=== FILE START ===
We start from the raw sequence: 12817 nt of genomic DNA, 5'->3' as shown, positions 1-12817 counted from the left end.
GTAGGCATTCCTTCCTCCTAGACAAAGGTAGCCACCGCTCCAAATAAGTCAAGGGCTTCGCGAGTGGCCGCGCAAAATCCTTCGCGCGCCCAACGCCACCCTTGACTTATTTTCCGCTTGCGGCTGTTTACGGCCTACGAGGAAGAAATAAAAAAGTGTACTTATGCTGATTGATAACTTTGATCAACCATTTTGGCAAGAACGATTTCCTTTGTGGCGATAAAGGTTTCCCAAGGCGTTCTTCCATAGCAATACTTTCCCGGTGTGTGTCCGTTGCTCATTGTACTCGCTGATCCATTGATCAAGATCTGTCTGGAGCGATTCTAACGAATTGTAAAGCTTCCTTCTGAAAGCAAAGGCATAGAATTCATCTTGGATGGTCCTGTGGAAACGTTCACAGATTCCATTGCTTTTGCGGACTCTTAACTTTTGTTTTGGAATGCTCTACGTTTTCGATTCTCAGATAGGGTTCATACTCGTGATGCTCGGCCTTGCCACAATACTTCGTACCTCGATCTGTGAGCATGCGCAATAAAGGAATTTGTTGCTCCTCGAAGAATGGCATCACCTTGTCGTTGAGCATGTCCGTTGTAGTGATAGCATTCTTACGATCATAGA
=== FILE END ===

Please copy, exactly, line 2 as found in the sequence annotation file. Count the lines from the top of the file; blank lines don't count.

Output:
GTAGGCATTCCTTCCTCCTAGACAAAGGTAGCCACCGCTCCAAATAAGTCAAGGGCTTCGCGAGTGGCCGCGCAAAATCCTTCGCGCGCCCAACGCCACCCTTGACTTATTTTCCGCTTGCGGCTGTTTACGGCCTACGAGGAAGAAATAAAAAAGTGTACTTATGCTGATTGATAACTTTGATCAACCATTTTGGCAAGAACGATTTCCTTTGTGGCGATAAAGGTTTCCCAAGGCGTTCTTCCATAGCAATACTTTCCCGGTGTGTGTCCGTTGCTCATTGTACTCGCTGATCCATTGATCAAGATCTGTCTGGAGCGATTCTAACGAATTGTAAAGCTTCCTTCTGAAAGCAAAGGCATAGAATTCATCTTGGATGGTCCTGTGGAAACGTTCACAGATTCCATTGCTTTTGCGGACTCTTAACTTTTGTTTTGGAATGCTCTACGTTTTCGATTCTCAGATAGGGTTCATACTCGTGATGCTCGGCCTTGCCACAATACTTCGTACCTCGATCTGTGAGCATGCGCAATAAAGGAATTTGTTGCTCCTCGAAGAATGGCATCACCTTGTCGTTGAGCATGTCCGTTGTAGTGATAGCATTCTTACGATCATAGA